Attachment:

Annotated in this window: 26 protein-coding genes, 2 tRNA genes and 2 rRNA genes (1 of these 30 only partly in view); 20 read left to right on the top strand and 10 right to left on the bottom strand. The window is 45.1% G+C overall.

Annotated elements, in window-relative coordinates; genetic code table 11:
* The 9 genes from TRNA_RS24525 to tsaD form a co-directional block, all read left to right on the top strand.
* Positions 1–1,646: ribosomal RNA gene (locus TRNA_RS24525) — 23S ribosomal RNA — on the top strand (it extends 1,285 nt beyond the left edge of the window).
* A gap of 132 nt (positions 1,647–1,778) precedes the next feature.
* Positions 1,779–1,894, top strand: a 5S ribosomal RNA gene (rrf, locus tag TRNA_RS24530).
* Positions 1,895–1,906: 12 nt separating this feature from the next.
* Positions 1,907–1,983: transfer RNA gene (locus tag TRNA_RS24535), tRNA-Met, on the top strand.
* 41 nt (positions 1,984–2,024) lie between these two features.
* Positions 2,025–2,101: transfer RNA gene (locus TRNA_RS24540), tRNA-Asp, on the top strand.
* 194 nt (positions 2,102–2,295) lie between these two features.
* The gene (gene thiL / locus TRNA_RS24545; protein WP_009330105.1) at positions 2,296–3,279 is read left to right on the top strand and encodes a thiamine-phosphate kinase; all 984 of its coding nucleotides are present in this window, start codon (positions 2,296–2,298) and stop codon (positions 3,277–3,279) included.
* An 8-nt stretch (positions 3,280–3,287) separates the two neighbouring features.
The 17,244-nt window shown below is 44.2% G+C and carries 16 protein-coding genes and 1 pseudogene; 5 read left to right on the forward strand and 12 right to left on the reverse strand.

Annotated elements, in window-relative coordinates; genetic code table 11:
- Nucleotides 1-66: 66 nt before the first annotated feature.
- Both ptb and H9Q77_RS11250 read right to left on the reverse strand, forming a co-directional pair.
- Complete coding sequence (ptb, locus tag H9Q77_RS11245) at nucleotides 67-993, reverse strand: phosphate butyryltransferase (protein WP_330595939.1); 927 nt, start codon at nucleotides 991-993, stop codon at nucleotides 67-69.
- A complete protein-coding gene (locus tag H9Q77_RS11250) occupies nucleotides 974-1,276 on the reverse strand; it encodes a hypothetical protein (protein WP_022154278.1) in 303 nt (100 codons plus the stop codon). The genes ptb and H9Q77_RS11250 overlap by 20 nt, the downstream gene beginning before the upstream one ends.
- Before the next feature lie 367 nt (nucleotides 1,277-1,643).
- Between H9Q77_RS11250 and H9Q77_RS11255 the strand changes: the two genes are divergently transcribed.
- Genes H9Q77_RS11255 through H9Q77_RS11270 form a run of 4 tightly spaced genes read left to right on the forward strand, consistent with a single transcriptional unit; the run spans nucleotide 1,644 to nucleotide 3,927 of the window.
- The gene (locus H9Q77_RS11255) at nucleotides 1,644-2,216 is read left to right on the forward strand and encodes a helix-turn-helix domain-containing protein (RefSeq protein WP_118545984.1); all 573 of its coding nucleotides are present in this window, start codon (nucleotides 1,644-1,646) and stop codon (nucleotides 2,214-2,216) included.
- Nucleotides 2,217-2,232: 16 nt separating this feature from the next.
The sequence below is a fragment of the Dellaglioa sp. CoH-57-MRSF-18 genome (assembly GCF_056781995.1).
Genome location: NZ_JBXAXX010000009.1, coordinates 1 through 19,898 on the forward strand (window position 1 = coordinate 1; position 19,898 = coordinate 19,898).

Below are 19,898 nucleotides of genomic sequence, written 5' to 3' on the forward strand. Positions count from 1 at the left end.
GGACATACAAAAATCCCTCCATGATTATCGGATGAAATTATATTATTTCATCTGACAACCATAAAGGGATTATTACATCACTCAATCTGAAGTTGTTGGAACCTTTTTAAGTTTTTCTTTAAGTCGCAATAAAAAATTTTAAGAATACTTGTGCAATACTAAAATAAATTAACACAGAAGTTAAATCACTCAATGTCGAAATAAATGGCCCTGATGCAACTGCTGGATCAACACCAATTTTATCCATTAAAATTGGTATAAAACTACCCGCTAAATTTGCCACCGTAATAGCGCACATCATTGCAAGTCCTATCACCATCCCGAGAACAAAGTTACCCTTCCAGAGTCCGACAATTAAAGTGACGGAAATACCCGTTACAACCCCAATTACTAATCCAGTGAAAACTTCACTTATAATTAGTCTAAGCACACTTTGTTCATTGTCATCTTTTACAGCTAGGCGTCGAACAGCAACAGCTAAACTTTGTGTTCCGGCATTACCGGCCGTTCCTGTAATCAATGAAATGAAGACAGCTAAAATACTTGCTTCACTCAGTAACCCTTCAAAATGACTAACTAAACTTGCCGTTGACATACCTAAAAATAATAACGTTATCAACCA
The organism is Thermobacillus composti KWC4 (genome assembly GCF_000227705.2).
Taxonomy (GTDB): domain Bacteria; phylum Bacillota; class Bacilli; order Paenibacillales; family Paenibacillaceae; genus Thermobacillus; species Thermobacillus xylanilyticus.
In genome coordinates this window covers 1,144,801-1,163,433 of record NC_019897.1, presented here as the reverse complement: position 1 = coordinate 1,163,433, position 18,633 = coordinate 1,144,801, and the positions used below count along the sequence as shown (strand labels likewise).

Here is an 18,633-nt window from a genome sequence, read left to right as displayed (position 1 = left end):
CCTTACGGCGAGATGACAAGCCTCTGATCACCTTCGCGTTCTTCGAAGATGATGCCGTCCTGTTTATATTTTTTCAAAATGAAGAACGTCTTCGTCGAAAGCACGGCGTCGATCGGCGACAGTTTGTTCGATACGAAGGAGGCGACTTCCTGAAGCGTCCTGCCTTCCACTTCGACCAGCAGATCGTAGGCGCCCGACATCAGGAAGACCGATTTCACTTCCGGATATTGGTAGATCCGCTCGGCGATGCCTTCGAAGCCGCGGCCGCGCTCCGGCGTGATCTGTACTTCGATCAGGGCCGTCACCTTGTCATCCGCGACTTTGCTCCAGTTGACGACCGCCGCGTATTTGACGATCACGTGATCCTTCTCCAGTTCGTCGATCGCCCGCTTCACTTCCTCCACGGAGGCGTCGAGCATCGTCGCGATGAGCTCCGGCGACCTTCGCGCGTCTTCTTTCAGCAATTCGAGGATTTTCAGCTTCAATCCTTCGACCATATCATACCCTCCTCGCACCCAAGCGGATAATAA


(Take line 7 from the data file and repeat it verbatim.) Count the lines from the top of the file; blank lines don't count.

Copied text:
* Positions 1,895–1,906: 12 nt separating this feature from the next.